Surfactant and Cleansers 101

Finding your go to cleanser or shampoo may be the best thing you can do for your skin & hair routine. It all starts with the surfactant lying in your cleansing products to give your skin & hair a blank canvas after everything it’s gone through during the day.

Surfactants in your cleansing products work by picking up the excess oil & grime from your day, and then it rinses off with the addition of water.

Types of Surfactants

  • Cationic – positively charged head group
  • Non-ionic – no charge head group
  • Anionic – negatively charged head group
  • Amphoteric – simultaneously carries both anionic and cationic hydrophilic head group

Examples of Common Surfactants & What You Should Know

Sodium Lauryl Sulfate (SLS): an anionic surfactant that has high foam & cleansing properties. It is generally very cheap & easy to source, which makes it a popular choice to use as a surfactant. It has been shown to cause irritation & may not be the best choice for people with sensitive skin or scalps.

Sodium Laureth Sulfate (SLES): is the ethoxylated version of SLS, so it’s SLS but with a few more oxygens inserted. It’s considered more mild than SLS because of the ethoxylation — it’s more water soluble, and therefore, more mild & less irritating.

SODIUM versus AMMONIUM Lauryl/Laureth Sulfate?: The cleansing portion of the surfactant is the Lauryl/Laureth Sulfate part & not the sodium or ammonium part. Those are just the ions making the charged head group of the surfactant. If you come across a product that markets itself to be SL(E)S free, make sure you check the ingredients list because they might be using AL(E)S instead. They think they’re slick, but you are a Cosmetic Padacts blog reader & you are smarter than them!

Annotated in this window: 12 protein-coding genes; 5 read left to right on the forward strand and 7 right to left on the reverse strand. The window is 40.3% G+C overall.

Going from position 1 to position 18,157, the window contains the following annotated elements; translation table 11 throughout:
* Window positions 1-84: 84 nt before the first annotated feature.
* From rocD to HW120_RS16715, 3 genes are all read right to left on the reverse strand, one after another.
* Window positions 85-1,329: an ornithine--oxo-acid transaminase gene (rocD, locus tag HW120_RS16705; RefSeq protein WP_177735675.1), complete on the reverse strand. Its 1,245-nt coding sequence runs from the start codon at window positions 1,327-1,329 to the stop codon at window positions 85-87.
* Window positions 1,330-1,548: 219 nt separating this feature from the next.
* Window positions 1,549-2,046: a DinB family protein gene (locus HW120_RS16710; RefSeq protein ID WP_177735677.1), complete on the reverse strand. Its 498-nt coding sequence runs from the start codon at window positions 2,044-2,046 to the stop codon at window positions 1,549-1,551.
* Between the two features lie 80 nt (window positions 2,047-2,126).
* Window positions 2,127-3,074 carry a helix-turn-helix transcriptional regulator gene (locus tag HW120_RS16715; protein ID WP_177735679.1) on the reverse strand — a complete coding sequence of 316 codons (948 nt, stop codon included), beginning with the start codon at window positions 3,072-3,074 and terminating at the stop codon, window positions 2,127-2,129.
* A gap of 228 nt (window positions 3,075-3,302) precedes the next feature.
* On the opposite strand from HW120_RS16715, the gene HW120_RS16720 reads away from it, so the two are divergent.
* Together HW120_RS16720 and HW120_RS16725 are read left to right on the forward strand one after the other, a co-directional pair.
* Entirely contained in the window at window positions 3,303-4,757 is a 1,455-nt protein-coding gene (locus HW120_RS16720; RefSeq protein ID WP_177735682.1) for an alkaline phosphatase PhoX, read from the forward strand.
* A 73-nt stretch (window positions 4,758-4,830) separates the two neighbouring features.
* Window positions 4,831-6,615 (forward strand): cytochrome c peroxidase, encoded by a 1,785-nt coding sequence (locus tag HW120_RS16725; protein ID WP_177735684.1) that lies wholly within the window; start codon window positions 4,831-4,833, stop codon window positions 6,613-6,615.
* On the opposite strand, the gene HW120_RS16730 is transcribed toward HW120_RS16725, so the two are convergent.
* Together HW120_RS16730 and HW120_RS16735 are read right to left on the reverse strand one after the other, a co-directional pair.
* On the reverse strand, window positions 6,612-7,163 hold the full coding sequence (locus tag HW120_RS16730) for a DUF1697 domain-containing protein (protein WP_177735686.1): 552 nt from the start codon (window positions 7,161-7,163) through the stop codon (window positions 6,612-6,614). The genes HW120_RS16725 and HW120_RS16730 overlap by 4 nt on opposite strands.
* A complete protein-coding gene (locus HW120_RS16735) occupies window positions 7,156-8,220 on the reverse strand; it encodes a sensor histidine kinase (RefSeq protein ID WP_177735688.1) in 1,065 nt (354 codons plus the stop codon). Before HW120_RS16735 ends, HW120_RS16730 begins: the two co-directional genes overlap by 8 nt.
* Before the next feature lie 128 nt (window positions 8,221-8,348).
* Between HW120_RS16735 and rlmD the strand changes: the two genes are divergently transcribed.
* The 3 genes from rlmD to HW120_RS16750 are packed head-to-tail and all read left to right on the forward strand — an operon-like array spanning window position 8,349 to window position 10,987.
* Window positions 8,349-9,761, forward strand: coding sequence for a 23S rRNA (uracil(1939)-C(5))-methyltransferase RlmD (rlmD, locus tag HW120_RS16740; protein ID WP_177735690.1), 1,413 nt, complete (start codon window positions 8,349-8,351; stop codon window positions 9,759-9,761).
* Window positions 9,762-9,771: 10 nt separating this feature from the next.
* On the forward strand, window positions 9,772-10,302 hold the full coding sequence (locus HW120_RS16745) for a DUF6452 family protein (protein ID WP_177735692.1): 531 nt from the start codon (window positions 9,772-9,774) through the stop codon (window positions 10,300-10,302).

Fatty Acids + Base: The saponification of fatty acids + base typically yield a higher pH, so if you have dry or sensitive skin, I definitely would not recommend using a cleanser with this combination. However, this combination yields great foam & cleansing properties. Saponification has been done for many decades & is something that you’ll briefly learn about in science class.

  • Fatty Acid examples: stearic acid, Palmitic Acid, myristic acid
  • Base examples: potassium hydroxide, sodium hydroxide, triethanolamine

(Refer to Science of Beauty — The Basics: Science of Skin for a refresher on skin chemistry).

Cocamidopropyl Betaine: an amphoteric surfactant that has excellent foaming, cleansing properties, and stability. It is typically used as a co-surfactant & can decrease the irritation level of anionic surfactants on the skin. It can also be sourced from coconuts 🥥.